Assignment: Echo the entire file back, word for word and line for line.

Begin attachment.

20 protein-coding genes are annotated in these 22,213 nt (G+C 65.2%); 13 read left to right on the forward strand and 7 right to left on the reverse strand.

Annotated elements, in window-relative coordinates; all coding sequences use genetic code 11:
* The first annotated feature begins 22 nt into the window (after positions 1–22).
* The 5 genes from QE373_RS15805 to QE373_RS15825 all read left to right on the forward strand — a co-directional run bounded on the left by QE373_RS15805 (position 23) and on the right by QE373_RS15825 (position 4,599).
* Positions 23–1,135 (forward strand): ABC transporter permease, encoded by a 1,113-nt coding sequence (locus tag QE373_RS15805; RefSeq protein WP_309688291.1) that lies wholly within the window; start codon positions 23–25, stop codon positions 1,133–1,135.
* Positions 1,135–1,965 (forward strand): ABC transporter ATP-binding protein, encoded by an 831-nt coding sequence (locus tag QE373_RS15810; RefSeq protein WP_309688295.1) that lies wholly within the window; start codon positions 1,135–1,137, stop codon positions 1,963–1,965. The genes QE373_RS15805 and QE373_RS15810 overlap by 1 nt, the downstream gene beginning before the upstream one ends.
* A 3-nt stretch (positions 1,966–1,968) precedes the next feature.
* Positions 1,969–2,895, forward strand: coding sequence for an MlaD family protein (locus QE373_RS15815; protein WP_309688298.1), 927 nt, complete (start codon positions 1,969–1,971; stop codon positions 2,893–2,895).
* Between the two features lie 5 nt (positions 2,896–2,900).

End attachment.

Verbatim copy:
20 protein-coding genes are annotated in these 22,213 nt (G+C 65.2%); 13 read left to right on the forward strand and 7 right to left on the reverse strand.

Annotated elements, in window-relative coordinates; all coding sequences use genetic code 11:
* The first annotated feature begins 22 nt into the window (after positions 1–22).
* The 5 genes from QE373_RS15805 to QE373_RS15825 all read left to right on the forward strand — a co-directional run bounded on the left by QE373_RS15805 (position 23) and on the right by QE373_RS15825 (position 4,599).
* Positions 23–1,135 (forward strand): ABC transporter permease, encoded by a 1,113-nt coding sequence (locus tag QE373_RS15805; RefSeq protein WP_309688291.1) that lies wholly within the window; start codon positions 23–25, stop codon positions 1,133–1,135.
* Positions 1,135–1,965 (forward strand): ABC transporter ATP-binding protein, encoded by an 831-nt coding sequence (locus tag QE373_RS15810; RefSeq protein WP_309688295.1) that lies wholly within the window; start codon positions 1,135–1,137, stop codon positions 1,963–1,965. The genes QE373_RS15805 and QE373_RS15810 overlap by 1 nt, the downstream gene beginning before the upstream one ends.
* A 3-nt stretch (positions 1,966–1,968) precedes the next feature.
* Positions 1,969–2,895, forward strand: coding sequence for an MlaD family protein (locus QE373_RS15815; protein WP_309688298.1), 927 nt, complete (start codon positions 1,969–1,971; stop codon positions 2,893–2,895).
* Between the two features lie 5 nt (positions 2,896–2,900).